Data sharing is the process of making research data available for wider dissemination. The FAIR principles state data and metadata should be: findable (easy to find for both humans and computers); accessible (accompanied by clear instructions for access and authorisation); interoperable (compatible with other data and/or tools); and reusable (suitably described to allow further use).
There are many positive reasons to share data. Sharing data opens opportunities for scientific enquiry through the promotion of innovation via new data uses and collaboration. It maximises transparency and helps ensure the reliability of the scientific record.
A data management plan (DMP) is a living document that will help you to consider how you will organise your research data. A DMP will make it easier and quicker to keep track of your data for sharing and reuse. Having a DMP also helps to keep data secure and protect against loss or exposure. Writing a DMP ensures compliance with funder and institutional requirements.
For different disciplines and subject areas data looks quite different. For example, for English Literature your data might be your textual analysis. Data may typically include information created directly from research activities such as experiments, or analysis. Data may be raw or primary or subsets derived from primary data and may be print, digital or physical in form. For example, data can be collections of digital images, sound recordings, or transcripts of interviews. See Solent University's Open Research Data Policy for what research data covers.
You own the copyright to scholarly works that you author. Scholarly works include journal articles, books, contributions to books, conference papers and literary, musical, dramatic and artistic works. However, the research data you produce during your employment at Solent University usually remains the property of the University. See the Intellectual Property Rights Policy for additional guidance. Yet whilst the licencing and sharing of data is controlled by copyright ownership, laws and policies also determine what can be done with the data. Having a DMP will help you identify any issues at the start of your project.
Data needs to be preserved and shared openly to maximise its value, and this is set out in the 2016 UK Concordat on Open Research Data. If you receive funding, you should check funder policies about requirements for data sharing. For example, with UKRI funded research, each research council has its own data and sharing and management policies and guidance. There is also an expectation at Solent University that where possible data should be shared openly, and managed to the highest standards for reasons of research integrity and reproducibility. See the Open Research Data Policy for more information on institutional requirements.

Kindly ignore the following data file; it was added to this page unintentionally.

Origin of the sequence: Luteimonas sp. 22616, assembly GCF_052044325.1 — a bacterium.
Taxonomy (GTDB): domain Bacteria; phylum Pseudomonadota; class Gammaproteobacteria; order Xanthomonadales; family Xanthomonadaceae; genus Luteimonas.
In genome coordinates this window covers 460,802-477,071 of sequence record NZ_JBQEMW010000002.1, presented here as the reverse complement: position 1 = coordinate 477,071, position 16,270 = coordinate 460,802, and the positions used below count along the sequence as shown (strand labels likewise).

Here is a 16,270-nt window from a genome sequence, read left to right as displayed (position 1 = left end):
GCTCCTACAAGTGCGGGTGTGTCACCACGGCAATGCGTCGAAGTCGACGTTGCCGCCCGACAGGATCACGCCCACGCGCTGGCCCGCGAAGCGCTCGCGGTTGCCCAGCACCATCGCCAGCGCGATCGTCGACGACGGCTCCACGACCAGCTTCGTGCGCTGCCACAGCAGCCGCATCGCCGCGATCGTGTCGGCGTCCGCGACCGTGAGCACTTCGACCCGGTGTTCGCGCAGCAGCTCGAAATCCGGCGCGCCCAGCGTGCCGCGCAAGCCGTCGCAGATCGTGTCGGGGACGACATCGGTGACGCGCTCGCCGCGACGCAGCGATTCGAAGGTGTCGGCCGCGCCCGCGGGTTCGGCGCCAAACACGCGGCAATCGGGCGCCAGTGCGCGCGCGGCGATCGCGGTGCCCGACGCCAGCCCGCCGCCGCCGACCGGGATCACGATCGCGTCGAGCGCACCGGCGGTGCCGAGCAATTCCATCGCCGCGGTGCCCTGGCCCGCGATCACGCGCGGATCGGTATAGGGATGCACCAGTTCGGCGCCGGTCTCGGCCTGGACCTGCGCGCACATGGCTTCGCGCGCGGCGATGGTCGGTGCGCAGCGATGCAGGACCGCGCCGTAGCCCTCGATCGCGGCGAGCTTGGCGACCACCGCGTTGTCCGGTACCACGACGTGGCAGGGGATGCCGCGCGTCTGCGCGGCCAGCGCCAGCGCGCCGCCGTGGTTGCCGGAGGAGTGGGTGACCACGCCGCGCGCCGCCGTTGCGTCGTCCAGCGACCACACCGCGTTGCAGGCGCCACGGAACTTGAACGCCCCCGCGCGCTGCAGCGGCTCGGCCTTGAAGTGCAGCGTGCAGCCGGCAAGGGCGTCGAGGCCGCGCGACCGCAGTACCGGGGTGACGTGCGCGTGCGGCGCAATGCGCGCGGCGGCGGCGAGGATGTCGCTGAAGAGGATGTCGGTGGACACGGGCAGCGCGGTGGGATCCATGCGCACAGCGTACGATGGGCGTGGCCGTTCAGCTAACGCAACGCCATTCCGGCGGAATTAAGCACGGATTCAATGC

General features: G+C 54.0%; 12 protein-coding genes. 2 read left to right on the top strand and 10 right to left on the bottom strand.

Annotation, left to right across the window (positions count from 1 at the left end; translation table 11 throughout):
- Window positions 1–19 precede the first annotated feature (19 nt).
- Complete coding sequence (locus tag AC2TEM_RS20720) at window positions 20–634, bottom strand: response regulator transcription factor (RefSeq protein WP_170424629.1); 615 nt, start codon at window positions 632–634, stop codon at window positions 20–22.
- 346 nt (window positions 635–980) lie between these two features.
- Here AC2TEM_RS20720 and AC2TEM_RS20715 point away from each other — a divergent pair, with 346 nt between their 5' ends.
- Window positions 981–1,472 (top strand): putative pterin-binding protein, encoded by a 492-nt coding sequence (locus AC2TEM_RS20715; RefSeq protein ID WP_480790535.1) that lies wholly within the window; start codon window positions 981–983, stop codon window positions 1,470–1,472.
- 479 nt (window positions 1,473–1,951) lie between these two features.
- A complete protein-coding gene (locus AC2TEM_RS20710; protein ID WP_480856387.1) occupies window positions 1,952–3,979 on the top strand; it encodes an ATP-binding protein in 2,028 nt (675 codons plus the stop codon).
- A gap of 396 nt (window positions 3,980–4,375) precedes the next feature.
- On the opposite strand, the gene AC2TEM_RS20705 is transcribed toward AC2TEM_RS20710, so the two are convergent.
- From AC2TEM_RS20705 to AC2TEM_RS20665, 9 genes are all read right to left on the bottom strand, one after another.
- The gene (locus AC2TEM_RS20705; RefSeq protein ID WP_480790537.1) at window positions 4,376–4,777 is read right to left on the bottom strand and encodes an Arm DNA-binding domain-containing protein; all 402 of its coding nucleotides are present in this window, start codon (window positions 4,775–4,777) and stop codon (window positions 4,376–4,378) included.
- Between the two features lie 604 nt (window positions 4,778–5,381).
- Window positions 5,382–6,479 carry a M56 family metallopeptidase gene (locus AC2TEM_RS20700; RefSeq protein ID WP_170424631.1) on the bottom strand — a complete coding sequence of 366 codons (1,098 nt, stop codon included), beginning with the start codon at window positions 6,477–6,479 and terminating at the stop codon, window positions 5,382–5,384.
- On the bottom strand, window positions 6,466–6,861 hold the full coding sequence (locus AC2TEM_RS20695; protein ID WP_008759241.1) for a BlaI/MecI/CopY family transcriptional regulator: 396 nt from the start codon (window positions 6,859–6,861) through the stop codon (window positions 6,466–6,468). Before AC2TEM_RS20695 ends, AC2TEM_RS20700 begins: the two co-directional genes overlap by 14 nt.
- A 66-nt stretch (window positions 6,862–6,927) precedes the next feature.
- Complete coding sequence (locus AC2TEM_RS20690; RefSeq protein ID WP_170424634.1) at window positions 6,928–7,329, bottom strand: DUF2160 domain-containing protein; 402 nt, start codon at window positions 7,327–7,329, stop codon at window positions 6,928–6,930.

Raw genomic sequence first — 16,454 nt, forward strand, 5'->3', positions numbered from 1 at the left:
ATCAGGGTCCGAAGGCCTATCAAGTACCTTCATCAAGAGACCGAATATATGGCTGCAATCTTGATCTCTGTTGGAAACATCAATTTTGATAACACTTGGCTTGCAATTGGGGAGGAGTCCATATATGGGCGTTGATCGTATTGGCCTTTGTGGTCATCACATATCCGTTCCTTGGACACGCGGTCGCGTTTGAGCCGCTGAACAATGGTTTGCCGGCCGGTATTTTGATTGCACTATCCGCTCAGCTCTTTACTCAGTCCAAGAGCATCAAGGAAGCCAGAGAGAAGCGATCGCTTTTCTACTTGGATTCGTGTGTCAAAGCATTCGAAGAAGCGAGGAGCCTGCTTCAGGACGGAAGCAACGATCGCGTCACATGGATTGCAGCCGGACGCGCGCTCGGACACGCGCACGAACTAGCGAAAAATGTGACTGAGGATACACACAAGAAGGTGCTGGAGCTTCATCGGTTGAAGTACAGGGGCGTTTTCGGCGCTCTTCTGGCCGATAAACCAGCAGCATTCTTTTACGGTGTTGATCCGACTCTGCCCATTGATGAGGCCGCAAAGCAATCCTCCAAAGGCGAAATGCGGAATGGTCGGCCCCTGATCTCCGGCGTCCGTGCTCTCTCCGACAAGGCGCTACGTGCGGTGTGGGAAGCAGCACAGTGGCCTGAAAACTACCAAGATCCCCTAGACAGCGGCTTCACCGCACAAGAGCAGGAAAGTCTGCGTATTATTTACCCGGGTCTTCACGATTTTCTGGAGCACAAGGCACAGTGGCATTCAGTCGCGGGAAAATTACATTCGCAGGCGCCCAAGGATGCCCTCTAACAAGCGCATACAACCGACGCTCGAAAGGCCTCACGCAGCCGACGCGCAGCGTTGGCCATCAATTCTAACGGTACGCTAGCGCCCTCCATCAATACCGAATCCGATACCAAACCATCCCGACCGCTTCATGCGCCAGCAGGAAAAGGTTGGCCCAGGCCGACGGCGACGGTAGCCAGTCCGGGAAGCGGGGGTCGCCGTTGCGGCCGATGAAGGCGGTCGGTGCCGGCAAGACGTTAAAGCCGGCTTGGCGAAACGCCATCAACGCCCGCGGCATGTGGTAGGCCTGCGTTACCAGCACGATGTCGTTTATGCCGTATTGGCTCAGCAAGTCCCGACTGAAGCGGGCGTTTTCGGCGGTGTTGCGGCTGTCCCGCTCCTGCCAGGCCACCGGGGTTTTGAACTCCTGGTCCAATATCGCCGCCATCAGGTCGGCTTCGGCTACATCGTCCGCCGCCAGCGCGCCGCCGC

A DMP will typically include information about how the data is going to be stored and archived; information about the researchers involved and their responsibilities; and descriptions to help readers find and use your data. See the Digital Curation Centre's Checklist for a data management plan; and also Solent University's Open Research Data Policy has guidance on what a DMP should address.
What data you can share is governed by the Data Protection Act 2018 (GDPR), funder guidelines, and Solent University's guidance. Personal data can be shared, and there are ways to do this including by consent, through controlled access, and by anonymisation. See the UK Data Service's guidance on Research data management for best practice for data protection, ethics and anonymisation. Data underpinning publications and useful datasets where possible should be shared via a suitable repository.
Sometimes funders specify where they require data underpinning funded research to be deposited. Otherwise, you can search Re3data.org, a global registry of research data repositories to identify an appropriate subject repository for your data. You can also deposit in the University's repository, Pure, using the Pure deposit form or by emailing firstname.lastname@example.org. You will need to apply a licence to the data and select a suitable Creative Commons licence such as CC BY.
For an introduction to research data management the following external training is recommended:
Data management basics: Introduction to data management and sharing (recorded workshop), by UK Data Service: https://youtu.be/E3KJJQ-X-qg
Research Data Management and Sharing (MOOC), by The University of North Carolina at Chapel Hill and The University of Edinburgh via Coursera: https://www.coursera.org/learn/data-management
MANTRA: Research Data Management Training (online course), by The University of Edinburgh: https://mantra.ed.ac.uk/